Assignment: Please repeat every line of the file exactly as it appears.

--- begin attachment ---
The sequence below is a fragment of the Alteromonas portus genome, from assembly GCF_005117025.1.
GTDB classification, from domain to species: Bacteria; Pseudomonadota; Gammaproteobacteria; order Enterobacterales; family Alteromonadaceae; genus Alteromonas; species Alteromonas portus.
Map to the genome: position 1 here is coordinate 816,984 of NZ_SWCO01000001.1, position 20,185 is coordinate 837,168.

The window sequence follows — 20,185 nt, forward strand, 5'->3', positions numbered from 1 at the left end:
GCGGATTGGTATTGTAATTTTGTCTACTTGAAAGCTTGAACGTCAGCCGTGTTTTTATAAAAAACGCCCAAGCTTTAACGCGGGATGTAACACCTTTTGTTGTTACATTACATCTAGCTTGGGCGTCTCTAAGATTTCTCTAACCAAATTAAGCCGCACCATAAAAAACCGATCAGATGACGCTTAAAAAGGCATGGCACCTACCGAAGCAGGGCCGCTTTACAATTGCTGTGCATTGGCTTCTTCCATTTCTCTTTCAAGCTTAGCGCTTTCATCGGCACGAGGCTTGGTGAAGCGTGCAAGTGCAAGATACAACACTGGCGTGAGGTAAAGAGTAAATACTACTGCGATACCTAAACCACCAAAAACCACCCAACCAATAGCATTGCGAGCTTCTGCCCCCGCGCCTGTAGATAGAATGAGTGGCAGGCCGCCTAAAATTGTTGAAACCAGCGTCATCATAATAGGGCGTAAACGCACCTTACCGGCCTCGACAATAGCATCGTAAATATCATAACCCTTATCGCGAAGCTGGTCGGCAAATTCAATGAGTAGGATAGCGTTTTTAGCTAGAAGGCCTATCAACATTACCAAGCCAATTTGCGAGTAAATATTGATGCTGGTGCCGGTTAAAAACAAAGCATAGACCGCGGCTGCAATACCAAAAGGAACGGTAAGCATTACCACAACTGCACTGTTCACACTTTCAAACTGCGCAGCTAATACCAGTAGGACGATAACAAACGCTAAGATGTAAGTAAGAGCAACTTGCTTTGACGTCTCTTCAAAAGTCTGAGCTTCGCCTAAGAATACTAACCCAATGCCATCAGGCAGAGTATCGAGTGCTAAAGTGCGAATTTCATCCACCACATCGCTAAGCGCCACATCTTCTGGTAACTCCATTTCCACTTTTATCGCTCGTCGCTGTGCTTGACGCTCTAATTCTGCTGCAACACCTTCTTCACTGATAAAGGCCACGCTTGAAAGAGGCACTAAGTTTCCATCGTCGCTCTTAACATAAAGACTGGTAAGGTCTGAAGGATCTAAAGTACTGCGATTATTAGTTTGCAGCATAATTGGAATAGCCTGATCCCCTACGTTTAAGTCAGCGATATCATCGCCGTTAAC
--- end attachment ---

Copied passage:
The sequence below is a fragment of the Alteromonas portus genome, from assembly GCF_005117025.1.
GTDB classification, from domain to species: Bacteria; Pseudomonadota; Gammaproteobacteria; order Enterobacterales; family Alteromonadaceae; genus Alteromonas; species Alteromonas portus.
Map to the genome: position 1 here is coordinate 816,984 of NZ_SWCO01000001.1, position 20,185 is coordinate 837,168.

The window sequence follows — 20,185 nt, forward strand, 5'->3', positions numbered from 1 at the left end:
GCGGATTGGTATTGTAATTTTGTCTACTTGAAAGCTTGAACGTCAGCCGTGTTTTTATAAAAAACGCCCAAGCTTTAACGCGGGATGTAACACCTTTTGTTGTTACATTACATCTAGCTTGGGCGTCTCTAAGATTTCTCTAACCAAATTAAGCCGCACCATAAAAAACCGATCAGATGACGCTTAAAAAGGCATGGCACCTACCGAAGCAGGGCCGCTTTACAATTGCTGTGCATTGGCTTCTTCCATTTCTCTTTCAAGCTTAGCGCTTTCATCGGCACGAGGCTTGGTGAAGCGTGCAAGTGCAAGATACAACACTGGCGTGAGGTAAAGAGTAAATACTACTGCGATACCTAAACCACCAAAAACCACCCAACCAATAGCATTGCGAGCTTCTGCCCCCGCGCCTGTAGATAGAATGAGTGGCAGGCCGCCTAAAATTGTTGAAACCAGCGTCATCATAATAGGGCGTAAACGCACCTTACCGGCCTCGACAATAGCATCGTAAATATCATAACCCTTATCGCGAAGCTGGTCGGCAAATTCAATGAGTAGGATAGCGTTTTTAGCTAGAAGGCCTATCAACATTACCAAGCCAATTTGCGAGTAAATATTGATGCTGGTGCCGGTTAAAAACAAAGCATAGACCGCGGCTGCAATACCAAAAGGAACGGTAAGCATTACCACAACTGCACTGTTCACACTTTCAAACTGCGCAGCTAATACCAGTAGGACGATAACAAACGCTAAGATGTAAGTAAGAGCAACTTGCTTTGACGTCTCTTCAAAAGTCTGAGCTTCGCCTAAGAATACTAACCCAATGCCATCAGGCAGAGTATCGAGTGCTAAAGTGCGAATTTCATCCACCACATCGCTAAGCGCCACATCTTCTGGTAACTCCATTTCCACTTTTATCGCTCGTCGCTGTGCTTGACGCTCTAATTCTGCTGCAACACCTTCTTCACTGATAAAGGCCACGCTTGAAAGAGGCACTAAGTTTCCATCGTCGCTCTTAACATAAAGACTGGTAAGGTCTGAAGGATCTAAAGTACTGCGATTATTAGTTTGCAGCATAATTGGAATAGCCTGATCCCCTACGTTTAAGTCAGCGATATCATCGCCGTTAAC